Two developments on the Museum of Contemporary Art (MOCA) front: The financially-troubled museum has been approached by Los Angeles County Museum of Art (LACMA) about a possible merger. Via Culture Monster: "Under the terms of the proposed merger, MOCA's collection and programs would be exhibited at MOCA's Geffen Contemporary Space in Little Tokyo, the Broad Contemporary Art Museum at LACMA and at LACMA's Stewart Resnick Exhibition Pavilion, under construction on the LACMA campus. Additional programs are planned for MOCA's Grand Avenue site." Whenever anyone gets a second, we'd like to know if our LACMA membership transfers over if this thing gets done. Secondly, Council President Eric Garcetti and Councilwoman Jan Perry introduced a motion that would allocate $2.8 million in Community Redevelopment Agency (CRA) funds to the museum, provided the museum adheres to certain stipulations. Press release is after the jump.
COUNCILMEMBERS GARCETTI & PERRY INTRODUCE MOTION SEEKING CRA FUNDS TO KEEP MOCA OPERATING IN DOWNTOWN
LOS ANGELES - Council President Eric Garcetti and Councilwoman Jan Perry introduced a motion today to encourage the board of the Museum of Contemporary Art (MOCA) to continue operating at its current location on Grand Avenue in downtown Los Angeles.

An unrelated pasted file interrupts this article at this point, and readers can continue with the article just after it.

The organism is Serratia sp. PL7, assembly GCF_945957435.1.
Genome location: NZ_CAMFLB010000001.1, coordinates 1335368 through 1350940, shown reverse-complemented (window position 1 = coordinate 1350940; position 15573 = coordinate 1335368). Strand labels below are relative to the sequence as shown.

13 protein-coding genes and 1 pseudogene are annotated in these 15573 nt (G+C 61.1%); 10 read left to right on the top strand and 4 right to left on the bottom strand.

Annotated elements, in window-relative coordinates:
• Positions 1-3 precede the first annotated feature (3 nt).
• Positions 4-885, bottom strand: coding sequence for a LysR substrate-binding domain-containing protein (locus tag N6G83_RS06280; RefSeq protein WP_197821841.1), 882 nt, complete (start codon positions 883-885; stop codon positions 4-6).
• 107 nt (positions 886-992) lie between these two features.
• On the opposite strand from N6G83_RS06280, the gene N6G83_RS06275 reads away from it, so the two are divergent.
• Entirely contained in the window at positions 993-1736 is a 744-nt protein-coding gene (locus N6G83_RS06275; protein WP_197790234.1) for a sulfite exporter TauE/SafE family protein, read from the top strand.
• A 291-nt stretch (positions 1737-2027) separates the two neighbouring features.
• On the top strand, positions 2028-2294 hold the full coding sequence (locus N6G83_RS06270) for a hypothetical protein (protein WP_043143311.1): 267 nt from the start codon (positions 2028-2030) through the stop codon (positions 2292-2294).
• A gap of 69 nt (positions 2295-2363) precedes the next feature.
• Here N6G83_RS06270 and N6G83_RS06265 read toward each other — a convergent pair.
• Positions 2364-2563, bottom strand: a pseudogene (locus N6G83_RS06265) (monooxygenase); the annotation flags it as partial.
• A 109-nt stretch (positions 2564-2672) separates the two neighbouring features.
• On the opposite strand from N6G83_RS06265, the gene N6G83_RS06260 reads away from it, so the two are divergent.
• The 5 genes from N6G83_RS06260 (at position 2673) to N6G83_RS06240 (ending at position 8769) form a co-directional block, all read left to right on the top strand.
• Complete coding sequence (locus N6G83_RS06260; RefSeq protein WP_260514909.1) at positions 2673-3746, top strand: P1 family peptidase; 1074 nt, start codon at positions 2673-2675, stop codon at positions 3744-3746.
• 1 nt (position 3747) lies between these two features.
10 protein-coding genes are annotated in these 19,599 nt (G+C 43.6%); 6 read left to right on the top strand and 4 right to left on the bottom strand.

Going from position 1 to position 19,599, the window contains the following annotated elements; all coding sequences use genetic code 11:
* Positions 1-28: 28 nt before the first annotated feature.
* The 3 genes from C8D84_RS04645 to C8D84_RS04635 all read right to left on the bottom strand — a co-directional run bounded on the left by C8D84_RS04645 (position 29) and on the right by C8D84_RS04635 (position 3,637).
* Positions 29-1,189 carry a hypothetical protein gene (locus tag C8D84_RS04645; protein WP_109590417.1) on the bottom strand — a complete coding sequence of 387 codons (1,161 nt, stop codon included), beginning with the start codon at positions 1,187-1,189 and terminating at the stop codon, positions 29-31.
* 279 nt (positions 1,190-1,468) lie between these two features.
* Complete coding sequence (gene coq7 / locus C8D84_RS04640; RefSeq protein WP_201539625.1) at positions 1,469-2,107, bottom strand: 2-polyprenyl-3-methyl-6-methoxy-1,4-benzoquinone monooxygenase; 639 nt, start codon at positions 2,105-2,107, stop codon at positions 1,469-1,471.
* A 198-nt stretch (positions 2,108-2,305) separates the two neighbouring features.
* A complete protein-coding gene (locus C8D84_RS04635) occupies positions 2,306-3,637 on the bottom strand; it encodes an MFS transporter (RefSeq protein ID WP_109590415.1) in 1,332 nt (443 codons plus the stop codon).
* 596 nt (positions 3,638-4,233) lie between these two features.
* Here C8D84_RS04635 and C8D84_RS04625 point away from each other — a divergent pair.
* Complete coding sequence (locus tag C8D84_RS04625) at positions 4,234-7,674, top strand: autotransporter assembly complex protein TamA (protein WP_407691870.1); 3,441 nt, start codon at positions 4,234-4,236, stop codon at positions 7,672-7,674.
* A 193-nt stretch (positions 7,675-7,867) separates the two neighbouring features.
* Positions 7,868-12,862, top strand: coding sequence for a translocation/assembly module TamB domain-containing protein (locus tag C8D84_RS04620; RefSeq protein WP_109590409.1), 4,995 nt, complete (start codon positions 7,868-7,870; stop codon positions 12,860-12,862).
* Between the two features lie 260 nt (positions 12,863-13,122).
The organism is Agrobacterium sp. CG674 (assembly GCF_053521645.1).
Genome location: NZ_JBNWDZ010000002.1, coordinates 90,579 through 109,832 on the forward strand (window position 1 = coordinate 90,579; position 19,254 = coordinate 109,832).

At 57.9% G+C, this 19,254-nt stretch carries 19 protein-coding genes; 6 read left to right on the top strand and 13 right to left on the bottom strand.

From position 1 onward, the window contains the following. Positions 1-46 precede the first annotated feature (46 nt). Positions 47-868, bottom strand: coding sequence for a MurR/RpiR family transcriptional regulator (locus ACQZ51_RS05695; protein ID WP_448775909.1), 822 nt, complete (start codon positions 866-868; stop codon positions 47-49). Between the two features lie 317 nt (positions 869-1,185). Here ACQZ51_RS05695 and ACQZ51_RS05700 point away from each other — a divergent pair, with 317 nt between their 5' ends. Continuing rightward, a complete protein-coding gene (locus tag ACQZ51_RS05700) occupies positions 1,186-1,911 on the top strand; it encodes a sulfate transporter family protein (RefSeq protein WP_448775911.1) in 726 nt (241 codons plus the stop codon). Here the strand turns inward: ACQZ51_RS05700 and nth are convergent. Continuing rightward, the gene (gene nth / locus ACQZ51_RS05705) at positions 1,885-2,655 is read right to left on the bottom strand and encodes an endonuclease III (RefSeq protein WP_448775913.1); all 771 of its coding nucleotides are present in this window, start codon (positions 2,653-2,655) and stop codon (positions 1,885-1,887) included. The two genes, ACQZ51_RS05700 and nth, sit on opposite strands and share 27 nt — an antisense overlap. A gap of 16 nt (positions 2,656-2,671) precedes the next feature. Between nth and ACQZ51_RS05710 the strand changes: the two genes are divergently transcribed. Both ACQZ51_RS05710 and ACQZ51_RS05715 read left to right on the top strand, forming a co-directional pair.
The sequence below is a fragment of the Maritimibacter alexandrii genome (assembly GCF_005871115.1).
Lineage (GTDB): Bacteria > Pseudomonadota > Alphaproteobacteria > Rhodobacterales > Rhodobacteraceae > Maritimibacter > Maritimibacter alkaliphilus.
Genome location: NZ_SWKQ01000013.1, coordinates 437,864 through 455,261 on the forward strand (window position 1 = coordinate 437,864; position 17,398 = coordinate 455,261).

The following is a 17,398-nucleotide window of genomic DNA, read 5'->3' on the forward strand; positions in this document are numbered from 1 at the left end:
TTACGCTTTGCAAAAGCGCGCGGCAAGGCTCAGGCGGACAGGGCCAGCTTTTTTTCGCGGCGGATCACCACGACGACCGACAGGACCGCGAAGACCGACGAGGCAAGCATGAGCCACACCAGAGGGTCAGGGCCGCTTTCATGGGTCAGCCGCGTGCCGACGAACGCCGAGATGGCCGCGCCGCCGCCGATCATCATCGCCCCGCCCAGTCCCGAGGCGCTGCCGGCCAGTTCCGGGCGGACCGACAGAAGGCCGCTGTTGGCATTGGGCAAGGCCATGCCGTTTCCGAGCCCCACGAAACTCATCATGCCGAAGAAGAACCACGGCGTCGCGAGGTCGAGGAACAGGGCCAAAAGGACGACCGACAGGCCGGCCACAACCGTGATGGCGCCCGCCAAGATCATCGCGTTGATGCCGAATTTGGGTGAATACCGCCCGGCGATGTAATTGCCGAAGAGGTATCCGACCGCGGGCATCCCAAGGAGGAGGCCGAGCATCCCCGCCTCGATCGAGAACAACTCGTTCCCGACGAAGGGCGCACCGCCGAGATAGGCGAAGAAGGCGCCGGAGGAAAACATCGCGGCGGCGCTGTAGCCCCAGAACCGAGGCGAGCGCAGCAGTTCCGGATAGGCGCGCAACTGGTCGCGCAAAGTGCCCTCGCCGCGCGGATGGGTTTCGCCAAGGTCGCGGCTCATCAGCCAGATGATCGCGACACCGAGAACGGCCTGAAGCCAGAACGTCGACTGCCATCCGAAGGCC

The motion recommends that the Community Redevelopment Agency (CRA) allocate up to $2.8 million in funding generated from Cal Plaza ground rents to aid in the operation of MOCA. Funding would be allocated to MOCA upon three conditions: (1) if new leadership is installed at all critical levels of MOCA; (2) MOCA renews their commitment to remain in Cal Plaza Downtown; and (3) MOCA accepts offers of financial assistance from private individuals to increase its sustainability.
"We want to ensure that MOCA remains a strong cultural center for Angelenos, and offer the city's assistance with keeping the museum downtown where it can be enjoyed by residents as well as tourists from around the world. It also serves and reflects the vibrant artist community that lives and works in this part of the city."" said Council President Eric Garcetti.
"MOCA is an important downtown cultural asset. With the resurgence of our city center, and the development of Grand Avenue, it is more important than ever to support the programs, art exhibits, and legacy of MOCA and all that it represents," said Councilwoman Jan Perry who represents the Ninth District which includes MOCA. "MOCA has successfully provided a link to the arts to diverse communities and it is important that we maintain this connection for future generations of Angelenos to enjoy."